(left panel) OCN; (right panel) OPN. Compared with the non-induced groups, mRNA levels of OCN and OPN were both significantly increased after induction (**, n = 3, P < 0.01, statistical power >0.999, each group contained three samples from three different mice). OPN and OCN mRNA expression levels were both significantly reduced after microwave exposure compared with the sham group (##, n = 3, P < 0.01, statistical power >0.999, each group contained three samples from three different mice).

https://doi.org/10.1371/journal.pone.0117550.g006

Discussion

Our results indicate that BM-MSCs exposed to 2.856 GHz microwave radiation at a SAR of 4 W/kg displayed no significant changes in cell viability, apoptosis, and in vitro differentiation, with the exception of reduced levels of mRNA expression for OCN and OPN.

With the ever-increasing application of microwaves, public concerns about their possible health impact have been raised. Several studies have shown that microwaves cause various biological effects depending upon their field strengths, frequencies, waveforms, modulation and durations of exposure [30,31]. Such microwave-induced damage is known to lead to death in single cell organisms, inhibit cell proliferation, cause DNA damage and alter gene expression [3235]. However, no obvious adverse effects after the exposure of MSCs to microwaves were observed in this study.

We observed no changes in medium temperature, which suggested a non-thermal effect on MSCs after microwave exposure. Our results indicated that microwave exposure had no effect on MSC proliferation, apoptosis, and differentiation. Nevertheless, the expression levels of OCN and OPN mRNA were reduced after exposure, which suggests that microwaves may influence MSCs at the level of transcription.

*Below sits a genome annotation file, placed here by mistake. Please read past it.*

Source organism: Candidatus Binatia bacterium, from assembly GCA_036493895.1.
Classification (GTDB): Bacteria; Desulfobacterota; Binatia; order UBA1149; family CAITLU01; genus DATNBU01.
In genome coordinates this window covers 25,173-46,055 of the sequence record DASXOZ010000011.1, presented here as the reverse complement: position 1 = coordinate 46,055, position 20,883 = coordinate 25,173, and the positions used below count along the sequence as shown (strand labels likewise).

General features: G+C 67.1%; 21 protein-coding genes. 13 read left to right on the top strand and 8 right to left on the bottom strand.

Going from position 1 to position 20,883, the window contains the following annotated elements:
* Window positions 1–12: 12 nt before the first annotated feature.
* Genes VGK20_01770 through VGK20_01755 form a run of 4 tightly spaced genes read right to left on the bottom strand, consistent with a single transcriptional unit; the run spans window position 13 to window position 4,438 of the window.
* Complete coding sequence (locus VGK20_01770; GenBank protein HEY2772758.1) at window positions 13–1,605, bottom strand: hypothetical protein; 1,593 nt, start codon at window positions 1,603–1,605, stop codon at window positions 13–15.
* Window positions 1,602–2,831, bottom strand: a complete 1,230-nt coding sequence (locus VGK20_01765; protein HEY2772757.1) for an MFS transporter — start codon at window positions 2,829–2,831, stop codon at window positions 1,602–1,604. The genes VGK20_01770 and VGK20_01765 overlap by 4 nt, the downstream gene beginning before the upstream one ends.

Microwaves from mobile phones may inhibit the formation of 53BP1 foci in human primary fibroblasts, MSCs, and lymphocytes, which indicates a possible links to cancer risk [36]. However,the pre-exposure of mice to 900-MHz radiofrequency fields showed that adaptive responses reduce the level of hematopoietic damage caused by ionizing radiation [3739]. The differentiation of MSCs into chondrocytes could be enhanced by millimeter waves [40]; however the fact that 2.856 GHz microwaves had no effects on in vitro differentiation capabilities may have been the result of different wave types and irradiation conditions. In addition, microwaves may alter cell morphology, disrupt cell division [41], and influence cell membrane permeability [42], resulting in either the degeneration, apoptosis or necrosis of cells at different stages. Recent work on chromosomes and DNA as targets for resonance interaction between living cells and microwaves [43] had also suggested that exposure to microwave radiation can damage the gene structure [44]. Meanwhile, numerous experimental evidences have reported that radiofrequency radiation does not induce genetic effects [45,46].

Thus, identifying and evaluating the biological effects of microwave has been a complex and controversial process because the mechanisms by which microwave exert their effects remain poorly characterized. It is critical that the key targets and mechanisms of pulsed microwaves should be characterized in the near future.

Author Contributions

Conceived and designed the experiments: CW XH. Performed the experiments: CW XW HZ. Analyzed the data: XX SW PC GD XG RP. Contributed reagents/materials/analysis tools: SW LW. Wrote the paper: CW XW XH.